From: Paul Zarembka (zarembka@BUFFALO.EDU)
Date: Wed Apr 21 2004 - 21:15:53 EDT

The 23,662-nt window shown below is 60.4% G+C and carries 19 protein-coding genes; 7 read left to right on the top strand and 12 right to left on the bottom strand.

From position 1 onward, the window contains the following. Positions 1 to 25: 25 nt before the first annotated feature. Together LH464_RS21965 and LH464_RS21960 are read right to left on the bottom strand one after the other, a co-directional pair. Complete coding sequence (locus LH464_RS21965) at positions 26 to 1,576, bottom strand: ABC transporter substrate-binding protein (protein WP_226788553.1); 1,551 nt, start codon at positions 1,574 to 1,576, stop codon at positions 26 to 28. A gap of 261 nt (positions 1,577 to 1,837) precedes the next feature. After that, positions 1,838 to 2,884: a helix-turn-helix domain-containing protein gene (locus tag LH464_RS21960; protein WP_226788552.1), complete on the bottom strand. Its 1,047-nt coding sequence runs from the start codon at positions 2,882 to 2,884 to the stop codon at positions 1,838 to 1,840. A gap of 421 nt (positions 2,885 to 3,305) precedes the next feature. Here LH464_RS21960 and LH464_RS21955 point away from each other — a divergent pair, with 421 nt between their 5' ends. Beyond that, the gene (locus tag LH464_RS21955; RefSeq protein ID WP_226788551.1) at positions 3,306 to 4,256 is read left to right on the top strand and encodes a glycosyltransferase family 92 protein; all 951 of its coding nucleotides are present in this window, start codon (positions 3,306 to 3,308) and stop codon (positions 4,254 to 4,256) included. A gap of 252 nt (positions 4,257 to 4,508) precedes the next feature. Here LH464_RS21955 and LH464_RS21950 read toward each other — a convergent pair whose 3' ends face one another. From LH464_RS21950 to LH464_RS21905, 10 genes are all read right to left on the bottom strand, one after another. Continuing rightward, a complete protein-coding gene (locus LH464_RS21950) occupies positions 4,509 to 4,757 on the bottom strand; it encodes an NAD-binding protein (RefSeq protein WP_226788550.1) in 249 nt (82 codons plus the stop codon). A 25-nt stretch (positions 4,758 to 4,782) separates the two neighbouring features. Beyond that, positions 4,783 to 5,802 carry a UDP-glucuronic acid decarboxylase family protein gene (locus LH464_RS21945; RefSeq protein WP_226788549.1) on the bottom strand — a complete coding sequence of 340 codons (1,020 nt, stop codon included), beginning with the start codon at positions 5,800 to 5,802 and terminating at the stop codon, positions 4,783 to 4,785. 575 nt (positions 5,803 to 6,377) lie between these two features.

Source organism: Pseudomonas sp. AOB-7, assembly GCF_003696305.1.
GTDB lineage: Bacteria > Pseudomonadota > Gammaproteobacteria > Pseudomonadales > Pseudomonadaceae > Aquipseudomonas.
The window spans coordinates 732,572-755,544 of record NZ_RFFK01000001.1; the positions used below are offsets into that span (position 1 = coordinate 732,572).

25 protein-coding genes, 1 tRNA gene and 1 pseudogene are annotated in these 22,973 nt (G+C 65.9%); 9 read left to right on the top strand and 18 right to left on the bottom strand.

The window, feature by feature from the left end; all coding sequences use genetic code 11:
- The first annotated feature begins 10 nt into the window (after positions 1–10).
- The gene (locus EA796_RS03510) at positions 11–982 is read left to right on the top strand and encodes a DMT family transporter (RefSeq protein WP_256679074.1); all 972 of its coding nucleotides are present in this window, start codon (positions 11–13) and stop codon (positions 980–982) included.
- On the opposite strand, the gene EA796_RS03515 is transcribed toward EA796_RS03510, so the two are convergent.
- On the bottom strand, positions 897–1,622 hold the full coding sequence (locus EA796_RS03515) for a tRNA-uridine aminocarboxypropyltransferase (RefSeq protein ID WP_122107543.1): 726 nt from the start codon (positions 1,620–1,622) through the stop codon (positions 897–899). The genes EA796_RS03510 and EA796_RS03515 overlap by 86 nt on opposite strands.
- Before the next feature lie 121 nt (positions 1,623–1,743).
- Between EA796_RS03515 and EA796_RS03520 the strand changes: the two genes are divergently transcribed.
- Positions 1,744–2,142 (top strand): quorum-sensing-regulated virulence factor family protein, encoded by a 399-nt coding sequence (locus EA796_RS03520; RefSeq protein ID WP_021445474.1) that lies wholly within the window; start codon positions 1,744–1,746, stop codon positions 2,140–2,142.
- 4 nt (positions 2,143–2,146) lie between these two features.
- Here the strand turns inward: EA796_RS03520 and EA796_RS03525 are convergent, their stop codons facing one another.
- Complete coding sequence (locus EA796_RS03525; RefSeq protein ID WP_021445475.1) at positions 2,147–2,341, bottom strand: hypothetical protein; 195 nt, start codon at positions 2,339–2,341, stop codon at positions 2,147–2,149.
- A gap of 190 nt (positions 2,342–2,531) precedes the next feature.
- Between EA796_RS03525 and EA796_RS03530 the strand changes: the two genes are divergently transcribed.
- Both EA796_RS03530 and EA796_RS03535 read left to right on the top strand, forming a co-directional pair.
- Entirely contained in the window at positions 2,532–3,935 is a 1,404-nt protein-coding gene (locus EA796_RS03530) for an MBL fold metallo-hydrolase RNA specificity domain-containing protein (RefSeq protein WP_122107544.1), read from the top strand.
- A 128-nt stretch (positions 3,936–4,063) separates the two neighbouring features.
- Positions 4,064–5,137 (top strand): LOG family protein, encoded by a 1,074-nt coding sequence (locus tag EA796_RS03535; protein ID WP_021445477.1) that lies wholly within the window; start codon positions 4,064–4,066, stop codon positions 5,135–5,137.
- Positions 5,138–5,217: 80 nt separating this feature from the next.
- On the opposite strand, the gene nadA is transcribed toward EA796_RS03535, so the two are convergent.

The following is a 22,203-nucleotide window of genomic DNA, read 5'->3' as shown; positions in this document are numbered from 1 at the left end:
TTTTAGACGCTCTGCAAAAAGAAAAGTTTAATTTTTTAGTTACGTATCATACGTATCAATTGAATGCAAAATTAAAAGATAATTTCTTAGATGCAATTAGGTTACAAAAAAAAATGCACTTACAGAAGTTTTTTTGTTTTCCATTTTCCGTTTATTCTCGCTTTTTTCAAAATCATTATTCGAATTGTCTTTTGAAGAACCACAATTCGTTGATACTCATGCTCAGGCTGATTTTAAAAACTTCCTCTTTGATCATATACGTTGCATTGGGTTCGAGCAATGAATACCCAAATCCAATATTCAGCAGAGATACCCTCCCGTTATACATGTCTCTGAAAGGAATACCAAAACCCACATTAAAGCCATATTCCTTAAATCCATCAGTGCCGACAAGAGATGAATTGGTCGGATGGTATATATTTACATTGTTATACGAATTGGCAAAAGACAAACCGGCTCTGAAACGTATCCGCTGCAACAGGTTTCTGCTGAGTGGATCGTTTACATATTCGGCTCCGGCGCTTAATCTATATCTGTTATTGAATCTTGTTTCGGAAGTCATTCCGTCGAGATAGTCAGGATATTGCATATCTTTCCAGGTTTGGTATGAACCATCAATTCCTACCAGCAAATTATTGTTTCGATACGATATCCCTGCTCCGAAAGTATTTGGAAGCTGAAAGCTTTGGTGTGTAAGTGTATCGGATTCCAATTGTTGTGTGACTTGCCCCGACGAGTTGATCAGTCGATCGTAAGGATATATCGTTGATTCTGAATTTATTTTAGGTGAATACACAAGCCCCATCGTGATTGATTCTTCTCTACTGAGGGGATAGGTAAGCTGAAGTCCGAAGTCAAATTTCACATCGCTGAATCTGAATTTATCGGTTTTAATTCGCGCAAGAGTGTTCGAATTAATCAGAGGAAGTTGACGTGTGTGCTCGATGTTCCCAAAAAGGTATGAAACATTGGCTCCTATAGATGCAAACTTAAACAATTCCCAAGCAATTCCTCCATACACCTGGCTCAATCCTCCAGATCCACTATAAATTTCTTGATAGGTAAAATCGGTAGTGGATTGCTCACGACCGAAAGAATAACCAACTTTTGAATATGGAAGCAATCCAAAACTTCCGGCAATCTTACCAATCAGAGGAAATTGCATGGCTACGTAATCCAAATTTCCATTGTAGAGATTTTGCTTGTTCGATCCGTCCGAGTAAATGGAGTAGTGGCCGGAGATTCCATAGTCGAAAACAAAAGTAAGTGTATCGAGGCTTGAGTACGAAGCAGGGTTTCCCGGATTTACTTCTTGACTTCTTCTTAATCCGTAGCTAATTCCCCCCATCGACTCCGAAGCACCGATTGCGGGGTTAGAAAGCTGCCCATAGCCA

On Tue, 20 Apr 2004 glevy@PRATT.EDU wrote: > > Since accumulation of capital must include increasing the number of > > workers subject to exploitation, penetration of non-capitalist modes of > > production must be included in moments of accumulation of capital, but I > > don't know where, in your five moments, you intend to include that. > > Hi Paul Z. > > First, an abstract, hypothetical question: > Suppose the wages of productive workers has gone up by 10% > and there is an increase in v of 10%. In this case, > the increase in v would not necessarily cause a increase in > the quantity of exploited workers. Supposing also that c > goes up -- and thus c & v simultaneously rise -- would this > by your understanding represent an increase in the > accumulation of capital? You want to hold c/v, the organic composition of capital, fixed. But v increasing confused a distribution question (s/v changing) with a technological. Can I answer you using c/(v+s), which avoid the distributional qustion? > A more concrete question: the presumption of the penetration > of capital into areas of the globe where non-capitalist > modes of production have dominated is that the quantity of > wage-laborers exploited by capital will increase. In recent > decades, though, the percentage of the population who are > wage-earners employed by capital in many places in the world > has _not_ grown. I believe this is be factually incorrect, but have not organized the required data. > Instead, what has grown significantly is the > percentage of non-wage-earners employed in the petty commodity > sector (the 'informal sector'). Whether one conceives of this > group as part of the industrial reserve army or in some > other way, if we take your definition of the accumulation of > capital and _if_ it is true that the quantity of wage-earners > who are employed by capital and who produce surplus value has > _not_ grown in recent decades, then has the accumulation of > capital increased during this time period? Under what > circumstances would there be a de-accumulation of capital? I'll hold on this until we have an understanding on c/(v+s). Paul z.
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